La Petite Grocery
4238 Magazine St
New Orleans, LA 70115
Napoleon's Rating - ****/*****
The tag "contemporary Creole bistro" is applied to a lot of different restaurants around town, but few live up to each part of that billing like La Petite Grocery. It's unmistakably a bistro, from its urbane, yet not uptight, appearance to its devotion to a few classic French bistro dishes. The lavish use of local seafood and robust seasoning fulfills the Creole part. And, most importantly, the approach of executive chef Justin Devillier is decidedly contemporary, one that infuses new interest and new ideas without delving too far from the fundamentals that make this cuisine great.
This is a place that seems to keep going and going. The building was once a grocery (hence the name) and from the street it still retains the shape of an old corner store. The large, attractive, wooden bar is up front, and some people make a night of it here, dining at the bar or just socializing over drinks and appetizers. Keep going and you're in the much larger main dining room, where a long red banquette of padded leather runs the length of one wall and bentwood chairs stalk the tiled floor. The lighting is sensuous but not too dark. The crowd always feels predominantly local. Lunch sees a mix of suits talking business over their binders and entrees, four-tops of ladies catching up and older couples on daytime dates. The sidewalk seating can be attractive in nice weather, so long as you don't mind the periodic city bus blowing past
Service is reliably on the ball. Many on the staff seem to have worked here and with each other for some time and they know the menu, the wines, the specials and the way to read a table's mood.
A few of the starters have been part of the line-up here long enough to qualify as La Petite standards by now. The beet and blue crab salad is among the best renditions of this modern classic in town now, and the crab and brie gratin is hard to resist no matter how rich it sounds. Here's a relatively new one that deserves to stay around for a while: beef tartare served with salty, house-made potato chips to serve as scoops.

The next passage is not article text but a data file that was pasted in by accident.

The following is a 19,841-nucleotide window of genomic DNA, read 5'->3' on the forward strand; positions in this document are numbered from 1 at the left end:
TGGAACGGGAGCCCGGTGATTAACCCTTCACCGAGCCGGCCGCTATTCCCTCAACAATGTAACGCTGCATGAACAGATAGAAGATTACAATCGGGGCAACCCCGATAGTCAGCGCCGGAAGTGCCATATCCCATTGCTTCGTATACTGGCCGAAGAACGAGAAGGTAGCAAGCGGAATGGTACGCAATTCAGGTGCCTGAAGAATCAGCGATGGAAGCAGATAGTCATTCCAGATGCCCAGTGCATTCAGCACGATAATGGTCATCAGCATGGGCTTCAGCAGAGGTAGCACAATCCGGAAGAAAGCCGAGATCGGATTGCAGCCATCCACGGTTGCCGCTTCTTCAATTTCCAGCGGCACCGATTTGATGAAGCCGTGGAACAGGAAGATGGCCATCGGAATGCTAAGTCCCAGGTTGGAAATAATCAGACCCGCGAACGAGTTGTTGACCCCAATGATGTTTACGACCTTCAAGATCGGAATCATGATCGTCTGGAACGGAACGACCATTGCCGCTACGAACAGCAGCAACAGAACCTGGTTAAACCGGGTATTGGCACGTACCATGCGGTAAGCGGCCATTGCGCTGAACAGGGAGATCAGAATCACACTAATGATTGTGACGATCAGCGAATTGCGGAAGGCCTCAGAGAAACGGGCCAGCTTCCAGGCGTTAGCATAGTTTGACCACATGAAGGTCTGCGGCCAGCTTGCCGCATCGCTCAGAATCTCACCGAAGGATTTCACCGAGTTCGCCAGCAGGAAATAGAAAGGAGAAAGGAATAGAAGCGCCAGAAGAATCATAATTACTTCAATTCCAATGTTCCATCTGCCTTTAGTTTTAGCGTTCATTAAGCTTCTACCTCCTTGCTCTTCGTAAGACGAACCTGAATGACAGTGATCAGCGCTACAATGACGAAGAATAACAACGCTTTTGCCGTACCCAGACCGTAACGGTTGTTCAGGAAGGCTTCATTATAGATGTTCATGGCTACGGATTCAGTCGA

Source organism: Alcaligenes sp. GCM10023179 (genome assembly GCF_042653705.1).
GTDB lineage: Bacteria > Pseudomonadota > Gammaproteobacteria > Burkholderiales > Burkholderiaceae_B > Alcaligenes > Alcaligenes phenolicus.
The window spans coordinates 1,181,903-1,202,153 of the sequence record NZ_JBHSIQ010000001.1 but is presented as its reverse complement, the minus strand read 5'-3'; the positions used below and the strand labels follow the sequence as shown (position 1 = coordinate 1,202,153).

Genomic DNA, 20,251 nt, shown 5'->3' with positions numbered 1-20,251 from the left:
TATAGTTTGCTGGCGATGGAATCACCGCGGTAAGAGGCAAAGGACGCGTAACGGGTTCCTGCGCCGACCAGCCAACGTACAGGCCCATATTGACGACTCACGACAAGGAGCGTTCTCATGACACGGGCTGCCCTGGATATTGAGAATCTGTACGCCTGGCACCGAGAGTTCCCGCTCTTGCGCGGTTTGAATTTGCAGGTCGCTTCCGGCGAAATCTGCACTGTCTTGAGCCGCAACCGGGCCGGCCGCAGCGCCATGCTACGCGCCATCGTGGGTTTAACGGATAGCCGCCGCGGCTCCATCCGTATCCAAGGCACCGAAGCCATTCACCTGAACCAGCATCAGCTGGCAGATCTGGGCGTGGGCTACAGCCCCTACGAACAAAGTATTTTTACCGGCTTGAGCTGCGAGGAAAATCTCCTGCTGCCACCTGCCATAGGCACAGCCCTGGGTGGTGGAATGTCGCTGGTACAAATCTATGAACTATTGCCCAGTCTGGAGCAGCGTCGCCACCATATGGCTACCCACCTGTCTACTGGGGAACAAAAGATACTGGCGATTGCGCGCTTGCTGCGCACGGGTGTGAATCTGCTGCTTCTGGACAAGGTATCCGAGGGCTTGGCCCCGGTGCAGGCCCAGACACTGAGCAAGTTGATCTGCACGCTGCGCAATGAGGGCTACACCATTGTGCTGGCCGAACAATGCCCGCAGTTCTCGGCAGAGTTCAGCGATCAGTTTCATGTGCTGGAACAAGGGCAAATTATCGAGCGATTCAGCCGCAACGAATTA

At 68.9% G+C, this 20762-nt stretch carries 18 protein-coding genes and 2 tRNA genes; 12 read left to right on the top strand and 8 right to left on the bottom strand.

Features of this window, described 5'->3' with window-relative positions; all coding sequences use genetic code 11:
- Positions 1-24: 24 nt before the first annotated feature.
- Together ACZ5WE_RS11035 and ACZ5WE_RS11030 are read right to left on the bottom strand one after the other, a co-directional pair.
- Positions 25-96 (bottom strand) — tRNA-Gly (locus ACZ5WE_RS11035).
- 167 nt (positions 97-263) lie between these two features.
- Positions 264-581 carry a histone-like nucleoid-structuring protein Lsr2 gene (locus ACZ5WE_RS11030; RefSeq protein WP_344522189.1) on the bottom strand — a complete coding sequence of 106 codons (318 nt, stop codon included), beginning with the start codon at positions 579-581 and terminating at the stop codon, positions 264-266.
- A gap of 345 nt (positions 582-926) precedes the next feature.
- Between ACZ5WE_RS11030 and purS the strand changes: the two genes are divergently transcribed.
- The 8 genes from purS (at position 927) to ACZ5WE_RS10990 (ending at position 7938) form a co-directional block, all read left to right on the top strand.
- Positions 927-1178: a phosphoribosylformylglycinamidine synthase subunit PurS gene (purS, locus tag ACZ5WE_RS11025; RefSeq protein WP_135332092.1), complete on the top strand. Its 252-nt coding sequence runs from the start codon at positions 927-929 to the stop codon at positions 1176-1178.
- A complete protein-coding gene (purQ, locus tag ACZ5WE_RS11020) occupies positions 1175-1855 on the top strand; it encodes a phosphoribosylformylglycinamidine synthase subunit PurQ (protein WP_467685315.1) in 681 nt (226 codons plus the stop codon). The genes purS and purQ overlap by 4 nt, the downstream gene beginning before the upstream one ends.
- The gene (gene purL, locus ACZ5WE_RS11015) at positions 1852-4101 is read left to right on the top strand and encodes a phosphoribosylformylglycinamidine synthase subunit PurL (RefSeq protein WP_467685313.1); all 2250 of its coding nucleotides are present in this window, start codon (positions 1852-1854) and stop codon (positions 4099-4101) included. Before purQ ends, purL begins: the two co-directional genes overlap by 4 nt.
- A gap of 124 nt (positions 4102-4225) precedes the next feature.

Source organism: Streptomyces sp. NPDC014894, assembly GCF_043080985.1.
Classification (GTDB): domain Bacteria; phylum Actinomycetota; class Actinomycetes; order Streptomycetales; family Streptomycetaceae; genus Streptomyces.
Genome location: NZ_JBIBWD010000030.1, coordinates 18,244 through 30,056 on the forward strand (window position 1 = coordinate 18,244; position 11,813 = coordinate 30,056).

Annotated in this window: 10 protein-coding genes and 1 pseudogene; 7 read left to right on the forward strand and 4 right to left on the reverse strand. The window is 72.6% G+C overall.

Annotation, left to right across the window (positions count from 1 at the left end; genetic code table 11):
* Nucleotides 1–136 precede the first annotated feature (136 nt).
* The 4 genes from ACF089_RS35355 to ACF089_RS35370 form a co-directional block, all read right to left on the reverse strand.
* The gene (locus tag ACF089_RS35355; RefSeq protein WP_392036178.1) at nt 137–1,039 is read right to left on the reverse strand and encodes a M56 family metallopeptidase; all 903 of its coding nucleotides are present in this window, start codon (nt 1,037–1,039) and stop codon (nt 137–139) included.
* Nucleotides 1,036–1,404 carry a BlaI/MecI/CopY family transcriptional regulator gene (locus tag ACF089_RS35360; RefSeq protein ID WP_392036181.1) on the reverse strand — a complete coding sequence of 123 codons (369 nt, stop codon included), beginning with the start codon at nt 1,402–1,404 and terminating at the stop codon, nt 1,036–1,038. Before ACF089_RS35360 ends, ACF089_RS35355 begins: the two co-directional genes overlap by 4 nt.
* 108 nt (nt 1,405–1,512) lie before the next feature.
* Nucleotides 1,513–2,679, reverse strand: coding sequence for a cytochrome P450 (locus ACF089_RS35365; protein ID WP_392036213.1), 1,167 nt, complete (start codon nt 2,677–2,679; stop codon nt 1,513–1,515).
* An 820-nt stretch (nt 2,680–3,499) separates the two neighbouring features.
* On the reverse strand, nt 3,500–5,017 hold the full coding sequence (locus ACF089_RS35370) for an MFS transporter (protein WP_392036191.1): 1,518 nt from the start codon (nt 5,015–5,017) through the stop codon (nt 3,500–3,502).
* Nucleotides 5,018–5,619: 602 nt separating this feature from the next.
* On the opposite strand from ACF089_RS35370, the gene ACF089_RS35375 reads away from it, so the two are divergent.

For a concentrated dose of Devillier's style, order and examine the redfish courtboullion.
It's not quite a deconstruction of the classic, but it is a dish that makes the concept all its own. Roasted pieces of fish are sculpturally stacked and coated by the herb-flecked, tomato-based sauce, while popcorn rice bulks it up and a crab beignet provides a crowning flourish on top.
Veal flank steak has had a place on La Petite's menu for years, and it's still here with the tenderness of veal, the presence of flank steak and a finishing touch of deep dark marrow demi glace. The roasted chicken is just right. The skin is taut, the flesh is juicy, the jus is augmented with truffles and the savory bread pudding makes an offbeat stuffing. You can go relatively light with a bundle of house-made spaghetti tossed with spinach, olives, cheese and chives, too.
Plenty of upscale bistros like this now make a big deal over their burger at lunch, but La Petite went ahead and added its own to the dinner menu too. It's an impressive burger, but I don't come here at dinnertime for a sandwich.
The dessert list is short but always has an option or two that stand out. The goat cheese mousse has more mature tang than simple sweet, for instance while the s'mores tart is spread across a long, narrow platter with chocolate bread pudding, browned marshmallow, ice cream and syrup all waiting for you to combine them.
The bartenders will mix some beautiful cocktails, including a list of creative house specialties. The wine list is impressive, heavily weighted to the French and decidedly the wrong place to look for many bargains. The same holds for the extensive but pricey by-the-glass list.
A surprisingly high proportion of entrees are kept below the $20 mark here, though the marquee dishes are higher and most of the appetizers are over $10. Wine and cocktails ensure this won't be an inexpensive outing. A couple should expect to spend at least $130 here for a full meal with wine - in other words, in line with the local fine-dining standard. Naturally, lunch is a more affordable option and quite a few of the dinner entrees repeat here at lower prices.
La Petite Grocery is an exceptionally satisfying restaurant, and a surprisingly versatile one too. It can be the romantic neighborhood place, the bustling, urbane hotspot, the warm den for gathering a diverse table or the adventurous culinary destination -- all depending on when you decide to visit and how you choose to use it. Most of all, it comes across as the contemporary Creole bistro at its fullest.